But if Athens is crying, Sparta is by no means laughing. Saudi Arabia has been engaged in this long feud with Iran over leadership over political Islam for decades now, and ever since crown prince Mohammed bin Salman took over it has increased its engagement. It has spent vast amounts in its war against Yemen, in terms of economic resources, political prestige, diplomatic efforts and men. Yet it would now seem to prefer, or at least be seen not to hinder, an agreement over a victory in the field. According to experts in Middle Eastern affairs there are many reasons but they all fall into two sets. The first concerns Riyadh's military difficulties: despite disproportionate resources, men and means, almost four years of war have not been sufficient to overwhelm the Shiite rebels. A few observers have spoken of a "Saudi Vietnam", when referring to Yemen. And for the bigger player, not managing to win is a defeat in itself, and all the more bitter for a young leader like Mohammed bin Salman who needs to succeed, at home and abroad, and nip in the bud any possible reasons for disgruntlement.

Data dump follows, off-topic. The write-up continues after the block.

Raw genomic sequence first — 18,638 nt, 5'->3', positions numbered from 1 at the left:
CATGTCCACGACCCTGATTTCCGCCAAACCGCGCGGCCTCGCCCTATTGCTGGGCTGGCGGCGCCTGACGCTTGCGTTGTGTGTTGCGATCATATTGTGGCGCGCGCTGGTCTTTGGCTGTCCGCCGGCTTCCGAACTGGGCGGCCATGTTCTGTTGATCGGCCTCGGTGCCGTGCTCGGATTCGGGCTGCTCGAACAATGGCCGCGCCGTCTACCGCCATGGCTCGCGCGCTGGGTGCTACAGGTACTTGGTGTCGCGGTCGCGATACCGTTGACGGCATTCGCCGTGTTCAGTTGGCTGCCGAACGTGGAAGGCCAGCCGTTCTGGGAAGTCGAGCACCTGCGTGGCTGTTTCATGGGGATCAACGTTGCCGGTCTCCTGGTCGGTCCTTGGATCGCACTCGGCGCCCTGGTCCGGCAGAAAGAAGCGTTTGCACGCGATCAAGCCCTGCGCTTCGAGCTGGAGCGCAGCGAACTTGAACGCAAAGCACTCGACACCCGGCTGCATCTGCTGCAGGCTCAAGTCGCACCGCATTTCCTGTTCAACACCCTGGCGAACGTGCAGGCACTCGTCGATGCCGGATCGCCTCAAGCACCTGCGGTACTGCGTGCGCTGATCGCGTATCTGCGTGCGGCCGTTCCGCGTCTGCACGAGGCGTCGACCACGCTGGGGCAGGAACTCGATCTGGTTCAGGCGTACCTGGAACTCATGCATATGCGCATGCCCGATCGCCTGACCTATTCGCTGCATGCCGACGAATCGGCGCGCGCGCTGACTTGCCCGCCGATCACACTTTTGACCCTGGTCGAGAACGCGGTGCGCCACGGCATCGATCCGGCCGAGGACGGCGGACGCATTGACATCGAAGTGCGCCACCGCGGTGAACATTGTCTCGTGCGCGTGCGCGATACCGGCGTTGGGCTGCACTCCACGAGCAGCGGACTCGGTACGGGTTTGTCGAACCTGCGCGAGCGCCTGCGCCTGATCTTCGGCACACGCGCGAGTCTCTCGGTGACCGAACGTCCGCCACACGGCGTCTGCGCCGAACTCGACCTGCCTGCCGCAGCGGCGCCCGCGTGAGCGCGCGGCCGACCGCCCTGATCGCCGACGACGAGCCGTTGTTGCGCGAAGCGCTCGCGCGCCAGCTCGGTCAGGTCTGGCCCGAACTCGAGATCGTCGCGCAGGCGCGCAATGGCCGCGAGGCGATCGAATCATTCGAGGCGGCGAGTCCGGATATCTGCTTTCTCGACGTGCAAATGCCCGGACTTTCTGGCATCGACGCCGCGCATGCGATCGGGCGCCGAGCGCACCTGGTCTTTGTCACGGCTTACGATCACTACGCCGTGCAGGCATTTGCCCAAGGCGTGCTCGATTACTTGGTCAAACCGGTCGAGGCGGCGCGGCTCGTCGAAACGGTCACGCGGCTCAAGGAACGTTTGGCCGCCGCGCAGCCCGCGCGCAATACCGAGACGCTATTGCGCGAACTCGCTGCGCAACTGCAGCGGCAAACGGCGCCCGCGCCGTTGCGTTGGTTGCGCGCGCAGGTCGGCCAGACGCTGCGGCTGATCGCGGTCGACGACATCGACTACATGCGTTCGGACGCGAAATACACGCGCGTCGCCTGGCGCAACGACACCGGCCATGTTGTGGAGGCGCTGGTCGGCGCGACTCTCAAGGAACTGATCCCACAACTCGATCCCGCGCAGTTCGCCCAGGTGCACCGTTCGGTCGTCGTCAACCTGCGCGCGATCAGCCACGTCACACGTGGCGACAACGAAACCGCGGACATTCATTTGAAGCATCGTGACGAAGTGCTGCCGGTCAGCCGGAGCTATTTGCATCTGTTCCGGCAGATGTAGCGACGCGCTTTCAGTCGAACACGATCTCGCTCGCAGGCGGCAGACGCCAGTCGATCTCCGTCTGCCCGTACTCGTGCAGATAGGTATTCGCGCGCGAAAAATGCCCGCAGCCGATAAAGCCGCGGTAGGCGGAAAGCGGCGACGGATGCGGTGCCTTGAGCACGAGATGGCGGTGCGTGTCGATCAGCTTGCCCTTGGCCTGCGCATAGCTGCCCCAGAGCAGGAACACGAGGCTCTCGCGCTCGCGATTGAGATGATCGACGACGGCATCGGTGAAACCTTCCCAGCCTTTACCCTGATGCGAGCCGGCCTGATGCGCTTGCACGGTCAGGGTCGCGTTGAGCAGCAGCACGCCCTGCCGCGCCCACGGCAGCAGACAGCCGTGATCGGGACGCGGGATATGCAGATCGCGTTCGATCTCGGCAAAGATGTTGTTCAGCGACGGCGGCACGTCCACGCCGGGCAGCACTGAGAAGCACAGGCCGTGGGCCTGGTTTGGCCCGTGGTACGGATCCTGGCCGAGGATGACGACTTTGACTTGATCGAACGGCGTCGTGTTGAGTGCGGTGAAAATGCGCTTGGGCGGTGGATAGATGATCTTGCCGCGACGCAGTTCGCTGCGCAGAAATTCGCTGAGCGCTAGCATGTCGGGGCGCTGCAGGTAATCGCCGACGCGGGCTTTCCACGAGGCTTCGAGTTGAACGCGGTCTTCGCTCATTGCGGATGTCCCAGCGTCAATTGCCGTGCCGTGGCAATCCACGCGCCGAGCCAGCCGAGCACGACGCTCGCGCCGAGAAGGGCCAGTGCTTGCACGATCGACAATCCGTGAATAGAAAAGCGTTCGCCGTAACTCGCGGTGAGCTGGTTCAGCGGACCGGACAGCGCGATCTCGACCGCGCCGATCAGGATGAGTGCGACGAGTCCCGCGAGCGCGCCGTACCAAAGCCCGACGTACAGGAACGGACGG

The second set of reasons which have led Riyadh to show interest in the possibility of a conversation with the rebels is perhaps the most important, as it concerns the very future of the Saudi monarchy's diplomatic relations, particularly with the West. Since 2001 onwards, that is to say since the attack on the Twin Towers heralded the appearance of the Sunni Islamic terrorist phenomenon in earnest, Riyadh has had to accept its fair share of criticism, and it's not letting up.  The fanatical and obscurantist version of Islam promoted by the Saudi monarchy, within its own state and, via a very extensive network of mosques, also abroad, is dangerously aligned with that of the al-Qaeda preachers first and those of IS later. And an operational link has been in existence between the House of Saud and the extremist Islamic cells, often used by Riyadh for its own purposes but then all too often bit the hand that fed, dates back to the days of the Soviet invasion of Afghanistan and the resistance of the Mujahedeen. Western public opinion in Europe but particularly in America is increasing the pressure on its governments to review its historical alliance with Saudi Arabia. This could be extremely dangerous for the Saud, who ever since the birth of their realm have made sure that their good relations, whether economic or military, with the West were considered a cornerstone of their actions. Having taking quite a bruising during the Islamic State years (between 2014 and 2018) both in Syria and Iraq, the House of Saud is hard put to restore its reputation, despite the efforts of Mohammed bin Salman to provide a more modern and secular image of the realm. Perhaps some progress has been made by granting unheard of liberties to its female population, such as allowing them to drive cars, but following the murder of Khashoggi Riyadh has had to ward off further attacks from its Western allies. Germany for example has suspended sales of arms to the Saudi monarchy and, generally speaking, European states are having a hard time justifying the considerable economic trade exchanges with a country that brutalises its opposition, and goes so far as having them murdered abroad, besides making a mockery of human rights.